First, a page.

The alt-right is threatening Chobani’s CEO for employing resettled refugees


You know it’s a contentious presidential race when yogurt becomes political.

Hamdi Ulukaya, the founder and CEO of Chobani, the brand that made Greek yogurt an American favorite, is staring down calls to boycott his products, racial epithets on social media, and conspiracy theory articles posted to right-wing media websites like Breibart News. His crime, according to the New York Times, is employing immigrants who have sought refuge in the US.

For Ulukaya, a Turkish-American immigrant, finding ways to help people fleeing war torn countries has become a personal mission. He created a foundation to help migrants, gave a rousing speech at the 2016 World Economic Forum in Davos that called upon corporations to assist refugees, teamed up with the White House to forward that effort, and has signed a Giving Pledge (a philanthropic effort led by Warren Buffett and Bill Gates) that promises to direct most of his fortune to help refugees.

The work started when Ulukaya learned about a refugee resettlement center in a town near one of his factories. He recruited refugee workers with salaries above minimum wage, and provided transportation and translators. He now employs about 300 refugees in a workforce of more than 2,000, with praise from a federal refugee program.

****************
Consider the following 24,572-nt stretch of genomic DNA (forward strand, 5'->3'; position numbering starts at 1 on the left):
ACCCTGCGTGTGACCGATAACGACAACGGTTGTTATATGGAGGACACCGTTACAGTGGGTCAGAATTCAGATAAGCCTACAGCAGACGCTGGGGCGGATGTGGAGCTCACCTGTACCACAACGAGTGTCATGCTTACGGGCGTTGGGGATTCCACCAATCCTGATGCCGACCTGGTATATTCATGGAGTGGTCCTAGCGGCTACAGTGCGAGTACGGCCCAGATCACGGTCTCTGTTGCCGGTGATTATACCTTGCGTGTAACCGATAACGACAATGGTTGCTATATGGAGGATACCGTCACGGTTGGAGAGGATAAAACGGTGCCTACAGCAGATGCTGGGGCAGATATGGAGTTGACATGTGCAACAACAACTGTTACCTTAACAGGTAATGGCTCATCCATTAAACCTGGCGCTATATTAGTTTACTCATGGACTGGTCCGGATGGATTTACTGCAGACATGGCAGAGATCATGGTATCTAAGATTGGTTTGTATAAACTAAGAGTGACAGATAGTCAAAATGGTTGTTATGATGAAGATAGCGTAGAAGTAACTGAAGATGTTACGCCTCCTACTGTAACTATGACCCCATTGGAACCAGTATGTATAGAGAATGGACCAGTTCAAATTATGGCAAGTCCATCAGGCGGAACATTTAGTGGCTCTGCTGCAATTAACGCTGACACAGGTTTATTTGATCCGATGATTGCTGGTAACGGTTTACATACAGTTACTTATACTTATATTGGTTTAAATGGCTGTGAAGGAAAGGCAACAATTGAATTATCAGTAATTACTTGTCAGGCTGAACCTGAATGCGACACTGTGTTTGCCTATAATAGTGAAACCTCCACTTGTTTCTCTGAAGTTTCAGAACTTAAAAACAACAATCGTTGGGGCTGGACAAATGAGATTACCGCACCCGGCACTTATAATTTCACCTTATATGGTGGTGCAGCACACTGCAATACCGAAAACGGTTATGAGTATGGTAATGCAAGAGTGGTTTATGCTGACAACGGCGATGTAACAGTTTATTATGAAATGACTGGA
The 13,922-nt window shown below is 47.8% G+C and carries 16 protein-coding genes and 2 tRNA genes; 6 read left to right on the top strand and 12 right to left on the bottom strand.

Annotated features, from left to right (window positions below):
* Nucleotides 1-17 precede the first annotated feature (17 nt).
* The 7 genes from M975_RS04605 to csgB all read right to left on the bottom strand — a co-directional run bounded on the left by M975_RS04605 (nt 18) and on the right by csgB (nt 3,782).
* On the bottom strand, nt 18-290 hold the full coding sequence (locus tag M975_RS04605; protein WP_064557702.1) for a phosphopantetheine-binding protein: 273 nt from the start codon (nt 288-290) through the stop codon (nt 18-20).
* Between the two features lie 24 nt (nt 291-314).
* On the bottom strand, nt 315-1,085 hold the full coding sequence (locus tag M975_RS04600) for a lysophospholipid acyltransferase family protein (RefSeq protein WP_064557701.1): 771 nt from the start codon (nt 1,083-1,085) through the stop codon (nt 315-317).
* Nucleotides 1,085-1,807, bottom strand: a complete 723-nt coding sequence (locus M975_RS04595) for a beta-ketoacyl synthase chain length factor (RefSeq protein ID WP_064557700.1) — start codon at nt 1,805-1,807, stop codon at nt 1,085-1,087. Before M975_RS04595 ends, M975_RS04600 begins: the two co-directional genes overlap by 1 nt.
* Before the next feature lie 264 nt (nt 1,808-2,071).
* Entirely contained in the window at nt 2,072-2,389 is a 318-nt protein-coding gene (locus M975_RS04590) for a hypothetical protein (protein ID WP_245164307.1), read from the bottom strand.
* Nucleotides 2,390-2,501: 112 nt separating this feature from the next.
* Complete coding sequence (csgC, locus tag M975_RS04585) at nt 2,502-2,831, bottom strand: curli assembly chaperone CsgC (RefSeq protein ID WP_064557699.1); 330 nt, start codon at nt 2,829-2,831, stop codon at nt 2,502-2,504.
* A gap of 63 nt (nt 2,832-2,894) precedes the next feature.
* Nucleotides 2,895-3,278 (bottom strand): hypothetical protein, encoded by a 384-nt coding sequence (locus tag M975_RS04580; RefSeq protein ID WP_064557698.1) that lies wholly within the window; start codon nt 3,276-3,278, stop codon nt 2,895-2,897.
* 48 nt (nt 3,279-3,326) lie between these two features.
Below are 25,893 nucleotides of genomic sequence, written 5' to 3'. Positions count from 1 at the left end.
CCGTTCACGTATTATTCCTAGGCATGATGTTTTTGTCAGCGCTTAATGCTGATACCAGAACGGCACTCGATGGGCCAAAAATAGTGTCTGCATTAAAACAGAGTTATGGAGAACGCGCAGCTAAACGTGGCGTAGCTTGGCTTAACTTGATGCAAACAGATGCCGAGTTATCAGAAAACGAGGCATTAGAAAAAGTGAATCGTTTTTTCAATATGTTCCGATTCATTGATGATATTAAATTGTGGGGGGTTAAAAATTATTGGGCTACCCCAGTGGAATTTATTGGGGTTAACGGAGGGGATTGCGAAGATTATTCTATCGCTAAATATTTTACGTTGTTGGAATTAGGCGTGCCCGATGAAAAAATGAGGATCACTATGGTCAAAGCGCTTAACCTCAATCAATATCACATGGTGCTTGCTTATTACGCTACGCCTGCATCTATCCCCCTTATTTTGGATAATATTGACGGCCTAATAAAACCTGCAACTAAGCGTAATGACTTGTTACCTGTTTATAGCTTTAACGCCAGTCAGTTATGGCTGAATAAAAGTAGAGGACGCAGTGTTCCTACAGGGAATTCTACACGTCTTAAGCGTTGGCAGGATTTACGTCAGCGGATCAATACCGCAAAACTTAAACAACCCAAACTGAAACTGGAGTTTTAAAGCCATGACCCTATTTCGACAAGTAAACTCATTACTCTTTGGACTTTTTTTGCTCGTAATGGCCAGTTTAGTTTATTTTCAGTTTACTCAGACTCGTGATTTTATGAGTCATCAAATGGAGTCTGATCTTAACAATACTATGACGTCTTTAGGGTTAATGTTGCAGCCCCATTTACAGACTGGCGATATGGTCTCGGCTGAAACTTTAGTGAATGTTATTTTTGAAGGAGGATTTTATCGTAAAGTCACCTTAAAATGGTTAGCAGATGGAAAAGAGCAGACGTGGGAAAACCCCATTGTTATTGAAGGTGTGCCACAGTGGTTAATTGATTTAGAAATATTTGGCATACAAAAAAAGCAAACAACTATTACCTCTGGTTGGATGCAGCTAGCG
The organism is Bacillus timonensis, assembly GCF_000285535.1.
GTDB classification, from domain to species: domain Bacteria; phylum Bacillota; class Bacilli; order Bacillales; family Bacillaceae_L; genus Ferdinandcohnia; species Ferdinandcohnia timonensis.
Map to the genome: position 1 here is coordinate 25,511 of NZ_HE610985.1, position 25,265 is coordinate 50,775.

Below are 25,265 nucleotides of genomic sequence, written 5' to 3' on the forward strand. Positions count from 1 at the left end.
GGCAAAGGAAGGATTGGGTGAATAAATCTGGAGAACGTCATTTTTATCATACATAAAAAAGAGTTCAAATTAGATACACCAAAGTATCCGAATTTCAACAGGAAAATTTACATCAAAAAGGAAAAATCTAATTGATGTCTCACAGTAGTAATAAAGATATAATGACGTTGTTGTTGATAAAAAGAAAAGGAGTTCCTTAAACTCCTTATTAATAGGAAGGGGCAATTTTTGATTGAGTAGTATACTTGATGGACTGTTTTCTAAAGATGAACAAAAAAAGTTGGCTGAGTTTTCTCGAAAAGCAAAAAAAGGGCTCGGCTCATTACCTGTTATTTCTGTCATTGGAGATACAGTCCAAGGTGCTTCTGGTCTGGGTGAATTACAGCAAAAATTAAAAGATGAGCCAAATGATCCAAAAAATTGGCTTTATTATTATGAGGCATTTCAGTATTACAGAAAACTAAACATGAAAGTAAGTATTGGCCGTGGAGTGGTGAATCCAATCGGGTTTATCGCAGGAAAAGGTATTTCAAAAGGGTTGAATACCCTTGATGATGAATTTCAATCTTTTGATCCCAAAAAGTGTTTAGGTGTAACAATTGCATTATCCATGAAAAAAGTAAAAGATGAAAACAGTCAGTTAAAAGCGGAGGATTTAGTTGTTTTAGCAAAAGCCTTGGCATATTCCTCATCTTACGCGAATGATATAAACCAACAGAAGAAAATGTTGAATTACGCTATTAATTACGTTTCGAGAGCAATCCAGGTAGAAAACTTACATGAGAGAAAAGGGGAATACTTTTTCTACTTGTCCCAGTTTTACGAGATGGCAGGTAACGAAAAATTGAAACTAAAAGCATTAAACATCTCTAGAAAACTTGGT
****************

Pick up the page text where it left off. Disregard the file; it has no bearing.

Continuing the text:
Ulukaya has been able to do this after building his company from scratch. He arrived in New York in the 1990s, and after years selling feta cheese received a Small Business Administration loan that led to the purchase of a small factory and the birth of Chobani brand yogurt, now the largest yogurt brand in the US.

But for all that success, Ulukaya and his company have become a target for hate speech and xenophobia.

Breitbart, an alt-right website, has led the charge, posting unsubstantiated pieces, including one that said tuberculosis cases spiked when Chobani opened a plant in Twin Falls, Idaho. The attention spurred the mayor of Twin Falls to stand up for the company, which inspired death threats.

In the wake of The New York Times story, the yogurt company has declined to comment. Still, fans of Ulukaya and his company are voicing their support.

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